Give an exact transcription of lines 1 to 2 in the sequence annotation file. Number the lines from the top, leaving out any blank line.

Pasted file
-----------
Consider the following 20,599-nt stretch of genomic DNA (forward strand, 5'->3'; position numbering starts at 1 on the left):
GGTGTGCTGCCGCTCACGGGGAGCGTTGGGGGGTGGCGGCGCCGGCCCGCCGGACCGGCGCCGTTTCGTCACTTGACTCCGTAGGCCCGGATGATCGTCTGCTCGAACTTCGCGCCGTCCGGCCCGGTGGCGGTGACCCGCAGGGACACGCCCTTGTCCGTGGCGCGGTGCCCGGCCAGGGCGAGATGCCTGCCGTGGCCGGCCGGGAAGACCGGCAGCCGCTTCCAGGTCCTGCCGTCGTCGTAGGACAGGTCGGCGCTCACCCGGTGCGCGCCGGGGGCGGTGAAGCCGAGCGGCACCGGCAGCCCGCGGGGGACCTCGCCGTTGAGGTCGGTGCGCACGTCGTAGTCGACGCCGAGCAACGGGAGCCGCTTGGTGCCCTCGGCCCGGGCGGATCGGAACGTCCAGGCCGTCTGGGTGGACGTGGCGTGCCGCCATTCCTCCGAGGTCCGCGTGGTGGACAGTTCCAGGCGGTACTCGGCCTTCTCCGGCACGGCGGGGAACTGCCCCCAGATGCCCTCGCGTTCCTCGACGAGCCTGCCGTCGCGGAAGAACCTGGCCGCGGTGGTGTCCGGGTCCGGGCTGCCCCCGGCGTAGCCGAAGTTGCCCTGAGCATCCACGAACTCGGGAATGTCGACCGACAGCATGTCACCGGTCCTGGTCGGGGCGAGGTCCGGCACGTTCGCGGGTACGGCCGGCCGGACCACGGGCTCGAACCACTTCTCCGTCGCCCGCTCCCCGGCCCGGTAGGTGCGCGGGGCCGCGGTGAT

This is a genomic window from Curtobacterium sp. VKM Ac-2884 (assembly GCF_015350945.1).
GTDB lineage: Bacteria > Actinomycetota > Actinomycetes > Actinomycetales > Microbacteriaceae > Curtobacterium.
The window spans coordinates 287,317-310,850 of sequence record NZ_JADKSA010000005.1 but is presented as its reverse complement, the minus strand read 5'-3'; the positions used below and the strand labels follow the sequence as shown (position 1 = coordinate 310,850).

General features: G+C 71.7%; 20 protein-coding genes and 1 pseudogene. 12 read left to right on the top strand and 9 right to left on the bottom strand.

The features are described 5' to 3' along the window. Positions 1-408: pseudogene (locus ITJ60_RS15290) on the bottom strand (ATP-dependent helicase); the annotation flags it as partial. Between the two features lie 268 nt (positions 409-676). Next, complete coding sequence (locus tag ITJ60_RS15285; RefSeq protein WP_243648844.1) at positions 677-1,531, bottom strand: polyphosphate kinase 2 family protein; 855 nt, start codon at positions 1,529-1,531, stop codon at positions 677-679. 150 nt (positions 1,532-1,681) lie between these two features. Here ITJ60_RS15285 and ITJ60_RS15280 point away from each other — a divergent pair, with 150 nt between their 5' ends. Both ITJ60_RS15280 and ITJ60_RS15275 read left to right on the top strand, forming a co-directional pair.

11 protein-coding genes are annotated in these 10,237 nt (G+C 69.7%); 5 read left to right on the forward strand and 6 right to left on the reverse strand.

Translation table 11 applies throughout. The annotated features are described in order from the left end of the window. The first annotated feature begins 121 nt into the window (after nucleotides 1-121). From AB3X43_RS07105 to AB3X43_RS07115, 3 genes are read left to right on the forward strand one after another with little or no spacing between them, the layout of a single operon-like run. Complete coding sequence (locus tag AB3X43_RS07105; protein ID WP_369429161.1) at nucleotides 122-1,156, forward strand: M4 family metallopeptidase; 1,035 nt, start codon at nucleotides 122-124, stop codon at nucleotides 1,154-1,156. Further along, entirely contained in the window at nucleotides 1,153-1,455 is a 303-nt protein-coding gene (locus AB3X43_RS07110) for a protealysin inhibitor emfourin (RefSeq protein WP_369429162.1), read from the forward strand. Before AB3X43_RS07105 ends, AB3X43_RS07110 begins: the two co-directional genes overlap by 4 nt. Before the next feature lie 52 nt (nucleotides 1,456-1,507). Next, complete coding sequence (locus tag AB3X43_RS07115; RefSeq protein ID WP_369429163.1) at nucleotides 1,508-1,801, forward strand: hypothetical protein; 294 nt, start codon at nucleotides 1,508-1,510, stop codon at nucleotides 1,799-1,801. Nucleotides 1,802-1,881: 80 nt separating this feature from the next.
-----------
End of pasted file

Consider the following 20,599-nt stretch of genomic DNA (forward strand, 5'->3'; position numbering starts at 1 on the left):
GGTGTGCTGCCGCTCACGGGGAGCGTTGGGGGGTGGCGGCGCCGGCCCGCCGGACCGGCGCCGTTTCGTCACTTGACTCCGTAGGCCCGGATGATCGTCTGCTCGAACTTCGCGCCGTCCGGCCCGGTGGCGGTGACCCGCAGGGACACGCCCTTGTCCGTGGCGCGGTGCCCGGCCAGGGCGAGATGCCTGCCGTGGCCGGCCGGGAAGACCGGCAGCCGCTTCCAGGTCCTGCCGTCGTCGTAGGACAGGTCGGCGCTCACCCGGTGCGCGCCGGGGGCGGTGAAGCCGAGCGGCACCGGCAGCCCGCGGGGGACCTCGCCGTTGAGGTCGGTGCGCACGTCGTAGTCGACGCCGAGCAACGGGAGCCGCTTGGTGCCCTCGGCCCGGGCGGATCGGAACGTCCAGGCCGTCTGGGTGGACGTGGCGTGCCGCCATTCCTCCGAGGTCCGCGTGGTGGACAGTTCCAGGCGGTACTCGGCCTTCTCCGGCACGGCGGGGAACTGCCCCCAGATGCCCTCGCGTTCCTCGACGAGCCTGCCGTCGCGGAAGAACCTGGCCGCGGTGGTGTCCGGGTCCGGGCTGCCCCCGGCGTAGCCGAAGTTGCCCTGAGCATCCACGAACTCGGGAATGTCGACCGACAGCATGTCACCGGTCCTGGTCGGGGCGAGGTCCGGCACGTTCGCGGGTACGGCCGGCCGGACCACGGGCTCGAACCACTTCTCCGTCGCCCGCTCCCCGGCCCGGTAGGTGCGCGGGGCCGCGGTGAT